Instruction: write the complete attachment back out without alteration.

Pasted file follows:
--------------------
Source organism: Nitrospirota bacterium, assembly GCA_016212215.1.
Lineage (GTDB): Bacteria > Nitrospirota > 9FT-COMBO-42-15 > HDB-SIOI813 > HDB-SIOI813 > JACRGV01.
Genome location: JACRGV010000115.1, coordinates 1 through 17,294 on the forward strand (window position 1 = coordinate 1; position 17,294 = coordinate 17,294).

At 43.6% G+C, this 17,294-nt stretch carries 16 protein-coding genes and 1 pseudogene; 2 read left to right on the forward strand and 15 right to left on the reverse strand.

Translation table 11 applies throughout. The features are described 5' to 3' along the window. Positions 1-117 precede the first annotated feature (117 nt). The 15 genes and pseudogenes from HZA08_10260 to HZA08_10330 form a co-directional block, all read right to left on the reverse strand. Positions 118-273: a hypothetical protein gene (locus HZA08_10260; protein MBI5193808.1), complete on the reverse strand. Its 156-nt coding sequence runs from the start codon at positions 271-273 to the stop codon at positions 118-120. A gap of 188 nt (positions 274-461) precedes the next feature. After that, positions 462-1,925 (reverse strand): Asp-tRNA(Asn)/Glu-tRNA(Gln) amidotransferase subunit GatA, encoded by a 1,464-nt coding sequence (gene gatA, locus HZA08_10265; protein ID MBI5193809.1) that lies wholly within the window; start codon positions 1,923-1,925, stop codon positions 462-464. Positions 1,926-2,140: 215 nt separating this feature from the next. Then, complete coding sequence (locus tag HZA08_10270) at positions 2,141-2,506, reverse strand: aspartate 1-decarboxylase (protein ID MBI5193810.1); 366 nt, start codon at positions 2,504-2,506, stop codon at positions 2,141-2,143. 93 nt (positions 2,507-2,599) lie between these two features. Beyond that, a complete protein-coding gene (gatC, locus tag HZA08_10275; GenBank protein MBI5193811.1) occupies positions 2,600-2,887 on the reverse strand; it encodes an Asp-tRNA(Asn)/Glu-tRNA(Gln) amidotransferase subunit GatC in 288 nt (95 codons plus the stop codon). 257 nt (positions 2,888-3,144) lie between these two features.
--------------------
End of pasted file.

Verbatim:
Source organism: Nitrospirota bacterium, assembly GCA_016212215.1.
Lineage (GTDB): Bacteria > Nitrospirota > 9FT-COMBO-42-15 > HDB-SIOI813 > HDB-SIOI813 > JACRGV01.
Genome location: JACRGV010000115.1, coordinates 1 through 17,294 on the forward strand (window position 1 = coordinate 1; position 17,294 = coordinate 17,294).

At 43.6% G+C, this 17,294-nt stretch carries 16 protein-coding genes and 1 pseudogene; 2 read left to right on the forward strand and 15 right to left on the reverse strand.

Translation table 11 applies throughout. The features are described 5' to 3' along the window. Positions 1-117 precede the first annotated feature (117 nt). The 15 genes and pseudogenes from HZA08_10260 to HZA08_10330 form a co-directional block, all read right to left on the reverse strand. Positions 118-273: a hypothetical protein gene (locus HZA08_10260; protein MBI5193808.1), complete on the reverse strand. Its 156-nt coding sequence runs from the start codon at positions 271-273 to the stop codon at positions 118-120. A gap of 188 nt (positions 274-461) precedes the next feature. After that, positions 462-1,925 (reverse strand): Asp-tRNA(Asn)/Glu-tRNA(Gln) amidotransferase subunit GatA, encoded by a 1,464-nt coding sequence (gene gatA, locus HZA08_10265; protein ID MBI5193809.1) that lies wholly within the window; start codon positions 1,923-1,925, stop codon positions 462-464. Positions 1,926-2,140: 215 nt separating this feature from the next. Then, complete coding sequence (locus tag HZA08_10270) at positions 2,141-2,506, reverse strand: aspartate 1-decarboxylase (protein ID MBI5193810.1); 366 nt, start codon at positions 2,504-2,506, stop codon at positions 2,141-2,143. 93 nt (positions 2,507-2,599) lie between these two features. Beyond that, a complete protein-coding gene (gatC, locus tag HZA08_10275; GenBank protein MBI5193811.1) occupies positions 2,600-2,887 on the reverse strand; it encodes an Asp-tRNA(Asn)/Glu-tRNA(Gln) amidotransferase subunit GatC in 288 nt (95 codons plus the stop codon). 257 nt (positions 2,888-3,144) lie between these two features.